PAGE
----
The winning team with their prize. (Images via Sara Tarik)
This article is a crosspost with Nuwait.
During Kuwait’s third National Competition for Robotics held at the Nusaibah Bet Kaab School for girls on April 18, one question continually came to the fore: can robotics play a role in improving education?
Students showing off their inventions.
Robotics competitions offer a chance to encourage students to build their own solutions to real-world problems using science and maths. Building a robot is a meticulous and difficult process that requires collaborative efforts from all team members.
“The role of these competitions is important to develop the abilities and potential of students and to encourage innovation in scientific sectors, which might see great leaps today,” said Kuwait’s minister of education and higher education Bader Al-Issa.
Around 20 projects developed by elementary and middle school students were exhibited at the competition. Most of them tried to solve current global challenges, such as reducing energy consumption, street traffic, the Zika virus outbreak, and the problem of finding available parking spots in Kuwait.
The team behind the energy saving robot.
The students of the Umm Hakeem Bent Harith School developed a robot that regulates house lighting and air conditioning in an attempt to save energy. Other students from the Al Bairaq School built a robot that organizes car parking in public spaces and malls.
“The current curriculums are convenient but need more progress and technical support,” said SACGC general manager Omar Al Bannai. “This is done through more practical training and involvement in extracurricular activities that grow the students’ academic and scientific potential.”
Ahmad AlShemry, a lecturer at the Arab Open University of Kuwait and a judge for the competition, spoke about the need for an educational renaissance in the scientific sectors of Kuwait, so that the country can move up to the same level as its more advanced peers.
“That can be achieved through the collaboration of governmental and educational institutes in setting up training and research centers,” he said. “Research becomes empty of academic value when it doesn’t resonate with the needs of society or contribute to students’ development.”
He then called for students to participate in robotics programs and educational centers offered by various institutes - including SACGC - as well other university programs at Kuwait University and Arab Open University.
Can robots solve parking problems at malls?
“There are excellent projects that suit the age group of students who were keen to collect, link and program hardware pieces using the education and skills they learned at school,” Al Shemry said during the event.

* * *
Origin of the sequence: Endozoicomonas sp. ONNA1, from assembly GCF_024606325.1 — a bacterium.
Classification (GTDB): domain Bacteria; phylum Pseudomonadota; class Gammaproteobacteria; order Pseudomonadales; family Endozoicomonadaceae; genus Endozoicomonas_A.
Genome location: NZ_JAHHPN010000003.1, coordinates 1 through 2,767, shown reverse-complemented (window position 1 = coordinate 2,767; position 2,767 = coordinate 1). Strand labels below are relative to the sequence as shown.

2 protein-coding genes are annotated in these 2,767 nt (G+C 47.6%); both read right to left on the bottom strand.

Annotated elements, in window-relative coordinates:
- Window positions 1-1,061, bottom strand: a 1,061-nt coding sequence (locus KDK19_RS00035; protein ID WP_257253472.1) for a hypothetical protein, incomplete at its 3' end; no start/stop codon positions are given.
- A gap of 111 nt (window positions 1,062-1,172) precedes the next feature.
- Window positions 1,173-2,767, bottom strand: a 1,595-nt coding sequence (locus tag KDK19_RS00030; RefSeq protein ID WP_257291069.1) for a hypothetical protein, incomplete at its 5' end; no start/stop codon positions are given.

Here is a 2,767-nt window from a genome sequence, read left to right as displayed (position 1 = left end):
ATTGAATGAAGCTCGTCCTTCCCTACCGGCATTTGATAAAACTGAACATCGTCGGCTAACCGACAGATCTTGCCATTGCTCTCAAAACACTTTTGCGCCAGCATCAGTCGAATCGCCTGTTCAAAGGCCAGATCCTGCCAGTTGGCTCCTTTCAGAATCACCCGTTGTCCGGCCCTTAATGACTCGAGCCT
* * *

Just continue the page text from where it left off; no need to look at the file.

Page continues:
Naming the winners
The most persistent challenge faced by students at the competition was finding an idea that could be turned into a robot, and merging robotics with programming.
Fab Lab team members were present at the competition to address the problem, with the help of circuitry and laboratory equipment from SACGC.
Three winners from each of the elementary and middle schools were announced at the end of the competition.
The elementary school winners were Mezal Hezaa Sallal School, ‘Fatima Al Dukhail School, and Ruhayya School, respectively.
Middle school winners included Ali Al Salem Al Sabah School in first place, followed by Abbad Bin Bashar School and Ounaisah bent Khbeib School. Amina Abed Al Razzak, one of the winning students from Ounaisah, said that she was “so happy for winning today, we benefitted so much from this experience where we made a robot that deals with the problems of students sneaking from school.”
The winners received monetary rewards of 500 Kuwaiti dinars for first place, 350 kuwaiti dinars for second place, and 250 Kuwaiti dinars for third place. The first winners received an extra perk: they get to have their project adopted personally by SACGC to turn them into viable projects in the future.
The judges evaluating one of the projects.
“We are in dire need of providing such
scientific spaces for future generations,” said Sheikha Al-Zain
Al-Sabbah, representative of the Ministry of State for Youth
“What we’ve just seen from these students is an attempt to find scientific solutions to current problems in wonderful innovative ways, despite their young age,” he added.
The robotics competition is one of many national initiatives that seek to elevate the educational level in Kuwait and merge it with practical applications in life, while enhancing the role of scientific research in various sectors.
“We created this competition because of the lack of scientific competitions that aims to use technology as a means for innovations,” Al Bannai said. “Robotics merges mechanics with electricity, programming, engineering and design, and it’s an effective way to train our students on the methods of innovation.”